HCC makes pitch for continued building plan
Haywood Community College has asked for more than $1.4 million from the county for building and renovations projects on campus in the coming fiscal year.
That’s $1.25 million more than the college got this year for capital projects.
Before the recession, HCC got between $400,000 and $500,000 a year for capital projects, but that amount was cut to about $170,000 during the recession.
Now, college leaders say they need to play catch up.
“These are things that we feel like the college needs to do now,” said Bill Dechant, director of campus development for HCC.
The county wouldn’t necessarily have to dip into its own coffers to come up with the increase the college is seeking, however.
The community college has at its disposal revenue from a quarter cent sale tax increase that was approved about five years ago. The revenues from the tax are specifically earmarked for the college’s construction projects.
The annual sales tax revenue, which totals about $1 million a year, is placed in a special county fund.
Right now, all the money the tax brings in annually is spoken for to pay off debt on a new $10 million Creative Arts building. But there was $1.1 million funds that had accrued in the fund previously that could be tapped.
Topping the priority list is an emergency services training facility, which isn’t actually included in the budget request.
“There is a world of interest in that happening,” said Interim HCC President Bill Aiken.
The college already has $600,000 to pay for the first phase of the project, which includes a live burn tower and an emergency training tower, thanks to flood settlement money HCC squirreled away in 2004.
The final phase of the project is the construction of a classroom building. HCC officials estimated the cost of phase two at $1.2 million.
“We really feel like at this point in time, it is time to get this project built. We really need your help to get this project done,” Dechant said.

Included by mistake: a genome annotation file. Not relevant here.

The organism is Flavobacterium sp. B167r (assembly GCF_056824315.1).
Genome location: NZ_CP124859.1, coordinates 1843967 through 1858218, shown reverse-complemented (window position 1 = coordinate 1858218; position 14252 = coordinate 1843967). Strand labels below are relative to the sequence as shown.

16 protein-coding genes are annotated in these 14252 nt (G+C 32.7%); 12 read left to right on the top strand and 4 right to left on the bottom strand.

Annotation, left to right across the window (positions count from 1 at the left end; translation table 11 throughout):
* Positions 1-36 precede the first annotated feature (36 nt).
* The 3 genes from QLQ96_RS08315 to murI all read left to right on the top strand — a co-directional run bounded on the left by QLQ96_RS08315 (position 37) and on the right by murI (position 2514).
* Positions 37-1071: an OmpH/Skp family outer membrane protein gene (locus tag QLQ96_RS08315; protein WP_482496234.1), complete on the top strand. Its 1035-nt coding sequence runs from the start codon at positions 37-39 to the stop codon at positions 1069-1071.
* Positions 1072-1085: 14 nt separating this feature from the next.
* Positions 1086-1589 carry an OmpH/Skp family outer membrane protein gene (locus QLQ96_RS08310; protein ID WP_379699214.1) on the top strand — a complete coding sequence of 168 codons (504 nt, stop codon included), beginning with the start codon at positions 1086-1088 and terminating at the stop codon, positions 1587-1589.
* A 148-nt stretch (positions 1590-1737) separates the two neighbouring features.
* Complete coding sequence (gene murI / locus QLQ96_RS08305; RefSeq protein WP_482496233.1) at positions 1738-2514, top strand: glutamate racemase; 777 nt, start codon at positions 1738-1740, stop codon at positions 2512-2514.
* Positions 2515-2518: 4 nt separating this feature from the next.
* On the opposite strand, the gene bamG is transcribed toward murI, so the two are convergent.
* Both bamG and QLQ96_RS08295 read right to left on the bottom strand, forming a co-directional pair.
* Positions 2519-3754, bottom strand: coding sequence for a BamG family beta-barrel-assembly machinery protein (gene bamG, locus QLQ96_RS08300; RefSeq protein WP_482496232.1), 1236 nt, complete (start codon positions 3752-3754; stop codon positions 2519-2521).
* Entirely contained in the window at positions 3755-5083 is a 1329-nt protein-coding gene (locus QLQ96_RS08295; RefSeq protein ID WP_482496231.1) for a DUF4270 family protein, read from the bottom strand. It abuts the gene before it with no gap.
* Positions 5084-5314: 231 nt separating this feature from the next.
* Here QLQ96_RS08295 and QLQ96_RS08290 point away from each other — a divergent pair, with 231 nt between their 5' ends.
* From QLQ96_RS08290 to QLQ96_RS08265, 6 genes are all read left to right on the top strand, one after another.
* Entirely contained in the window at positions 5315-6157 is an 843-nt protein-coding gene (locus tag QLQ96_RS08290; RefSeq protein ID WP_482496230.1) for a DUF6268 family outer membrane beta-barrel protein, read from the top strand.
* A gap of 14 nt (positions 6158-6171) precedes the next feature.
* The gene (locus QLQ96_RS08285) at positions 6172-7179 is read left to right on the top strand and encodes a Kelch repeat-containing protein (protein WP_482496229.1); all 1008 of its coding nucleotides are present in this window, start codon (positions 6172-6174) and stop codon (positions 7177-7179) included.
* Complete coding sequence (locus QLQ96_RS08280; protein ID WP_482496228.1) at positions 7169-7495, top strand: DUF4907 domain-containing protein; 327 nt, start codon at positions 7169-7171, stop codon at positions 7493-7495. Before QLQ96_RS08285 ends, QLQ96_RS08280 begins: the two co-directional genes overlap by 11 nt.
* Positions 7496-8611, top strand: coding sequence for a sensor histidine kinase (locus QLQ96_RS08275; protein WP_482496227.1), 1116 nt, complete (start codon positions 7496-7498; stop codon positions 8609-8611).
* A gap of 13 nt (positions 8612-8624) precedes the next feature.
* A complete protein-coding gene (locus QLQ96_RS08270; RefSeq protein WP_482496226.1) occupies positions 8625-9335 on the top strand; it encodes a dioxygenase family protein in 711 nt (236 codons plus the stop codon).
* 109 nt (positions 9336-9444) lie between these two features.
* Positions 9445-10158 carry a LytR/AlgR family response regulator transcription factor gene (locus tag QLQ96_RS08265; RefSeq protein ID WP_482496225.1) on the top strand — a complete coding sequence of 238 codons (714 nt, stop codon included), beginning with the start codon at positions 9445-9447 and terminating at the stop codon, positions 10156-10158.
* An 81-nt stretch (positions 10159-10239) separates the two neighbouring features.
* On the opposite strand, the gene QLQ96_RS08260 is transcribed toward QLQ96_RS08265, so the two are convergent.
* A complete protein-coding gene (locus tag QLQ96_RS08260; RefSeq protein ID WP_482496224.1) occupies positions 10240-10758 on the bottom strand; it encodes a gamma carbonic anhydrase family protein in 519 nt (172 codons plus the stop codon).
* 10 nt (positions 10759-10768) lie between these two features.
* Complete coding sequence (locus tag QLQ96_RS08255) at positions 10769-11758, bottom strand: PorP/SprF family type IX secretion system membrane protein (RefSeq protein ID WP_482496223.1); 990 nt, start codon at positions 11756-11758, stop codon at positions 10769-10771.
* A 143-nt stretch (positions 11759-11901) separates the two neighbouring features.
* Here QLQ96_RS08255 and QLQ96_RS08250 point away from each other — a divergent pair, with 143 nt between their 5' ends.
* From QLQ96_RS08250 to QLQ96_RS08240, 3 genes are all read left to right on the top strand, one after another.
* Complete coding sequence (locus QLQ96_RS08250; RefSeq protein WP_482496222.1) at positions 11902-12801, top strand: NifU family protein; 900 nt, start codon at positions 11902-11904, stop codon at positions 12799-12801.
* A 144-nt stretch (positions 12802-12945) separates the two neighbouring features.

The college has not yet hammered out all the details of the project and no start date is set for construction.
Funding for the second phase was not included in this year’s capital budget request, but it could come out of revenues from a quarter cent sales tax in the future.
Next on the list is a $250,000 renovation of the upper level of building 300, which houses the Natural Resources department. The cost includes upgrades to the HVAC system and revamping of classrooms.
The 300 building is followed closely by the renovation of the R.V. Frazell Administration Building.
“It’s been a long time, if ever that building has been renovated,” Dechant said. “It’s time.”
The estimated project cost is $500,000 and includes an overhaul of offices, meeting rooms and the bathrooms.
Dechant pointed out that the current restrooms in the administration building are one-person bathrooms and too small to allow for much movement, making them not ADA compliant.
The last items on HCC’s priority list for next year are equipment: $56,000 for a dump truck; $50,000 for two 15-passenger trucks; $35,000 for an excavator; $38,000 for a tractor and $9,000 for a golf cart.
The trucks are “heavily” used for trips to Raleigh and the maintenance department uses golf carts to move needed tools around campus, Dechant said.
Although the college asked for slight more than $1.4 million to pay for the equipment and the renovations of the administration building and building 300, its actual construction to-do list amounts to $3.6 million, including $1.5 million to renovate HCC cosmetology building.